What a whirlwind October has been. Mr. Schumacher was at the Ashby Stock Farm for three days at the begining of the month. The lessons were inspiring as always. This time I had a chance to ride Roxanne and Glorious in the clinic. They were both great! Glorious I had not had a lesson on from anyone in two years :( because of his health. Mr. Schumacher was very pleased with his progress and helped me a lot with a good plan for him. Mr. Schumacher has so many creative exercises that help with suppleness and strength. I loved his work with Glorious and the results are ongoing. With Roxanne we worked on balance and strength building half halts. The work with Roxanne reminded me about my own quietness and really has made a big difference in our everyday. I am super psyched about taking both horses to The Usdf Dressage Finals in November :) I also have to say it is wonderful to see the progress of everyone who joins in our clinics. I learn a lot from watching all of the lessons and appreciate everyones open attitude about learning a super training system.
Last weekend we had a fantastic training with Tristan Tucker. I am so energized after spending the weekend with him working horses. He is an amazing horseman and tireless! So I have a lot to learn about his techniques but PW got a gold star for her improvement since june , we have been calmly practicing and we have lots of new homework. I am so lucky to have met these two extra special trainers and so wonderful that they make time for me so I can continue to learn.
Now we are driving to Florida. My horses are so sweet. Yesterday while we are are packing they all know what's coming. Used to be so anxious, now they are relaxed and happy and practically load themselves. They are tired now it is getting late, so amazing how good they are to put up with all this.
It is also at times like this where you realize what a great team we have. Thank you must be said to my husband Matt for putting his life on hold and driving me to Florida. Also there will undoubtedly be lots to fix and he is amazing how he can fix anything. Darwin and Lic are also fantastic at preparing everything and everyone for the trip. Of course I cannot do any of this without my mom and Dad who continue to support me while I try to figure this all out.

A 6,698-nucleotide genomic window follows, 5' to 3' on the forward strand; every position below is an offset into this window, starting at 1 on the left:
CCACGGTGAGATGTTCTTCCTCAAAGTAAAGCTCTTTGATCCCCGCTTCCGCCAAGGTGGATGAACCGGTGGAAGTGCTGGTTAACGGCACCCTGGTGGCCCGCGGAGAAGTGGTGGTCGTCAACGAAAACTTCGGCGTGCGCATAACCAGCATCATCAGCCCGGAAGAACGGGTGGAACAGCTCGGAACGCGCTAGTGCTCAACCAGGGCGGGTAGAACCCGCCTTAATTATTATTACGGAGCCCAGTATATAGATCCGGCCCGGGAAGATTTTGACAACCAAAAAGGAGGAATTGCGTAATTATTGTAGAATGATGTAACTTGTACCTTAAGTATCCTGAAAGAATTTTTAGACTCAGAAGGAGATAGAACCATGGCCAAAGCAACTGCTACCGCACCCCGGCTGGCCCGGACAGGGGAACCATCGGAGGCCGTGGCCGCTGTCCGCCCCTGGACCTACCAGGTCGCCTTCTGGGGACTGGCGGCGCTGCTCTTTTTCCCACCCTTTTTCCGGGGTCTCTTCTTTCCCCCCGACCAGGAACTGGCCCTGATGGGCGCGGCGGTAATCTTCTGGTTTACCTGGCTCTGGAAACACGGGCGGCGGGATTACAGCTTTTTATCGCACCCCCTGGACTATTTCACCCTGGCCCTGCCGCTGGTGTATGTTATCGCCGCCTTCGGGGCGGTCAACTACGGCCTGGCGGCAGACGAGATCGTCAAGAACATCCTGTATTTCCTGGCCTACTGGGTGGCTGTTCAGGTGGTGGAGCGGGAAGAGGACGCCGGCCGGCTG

It is also with a bit of sadness that we leave our masachusetts family. My friends and students that stay behind will be missed. That is the bad part about following the sun. Charlie and Jeanne are so generous over the summer. The Ashby stock farm is such a super farm to train out of and we have a growing group of students whose progress is tangible this year :) I hope for everyone a mild winter and good riding.
All the best and ride well
Dressage (a French term meaning "training") is a path and destination of competitive horse training, with competitions held at all levels from amateur to the Olympics. Its fundamental purpose is to develop, through standardized progressive training methods, a horse's natural athletic ability and willingness to perform, thereby maximizing its potential as a riding horse. At the peak of a dressage horse's gymnastic development, it can smoothly respond to a skilled rider's minimal aids by performing the requested movement while remaining relaxed and appearing effortless. Dressage is occasionally referred to as "Horse Ballet." Although the discipline has its roots in classical Greek horsemanship, mainly through the influence of Xenophon, dressage was first recognized as an important equestrian pursuit during the Renaissance in Western Europe. The great European riding masters of that period developed a sequential training system that has changed little since then and classical dressage is still considered the basis of trained modern dressage.
Early European aristocrats displayed their horses' training in equestrian pageants, but in modern dressage competition, successful training at the various levels is demonstrated through the performance of "tests," or prescribed series of movements within a standard arena. Judges evaluate each movement on the basis of an objective standard appropriate to the level of the test and assign each movement a score from zero to ten - zero being "not executed" and ten being "excellent." A score of nine (or "very good") is considered a particularly high mark, while a competitor achieving all sixes (or 60% overall) should be considering moving on to the next level.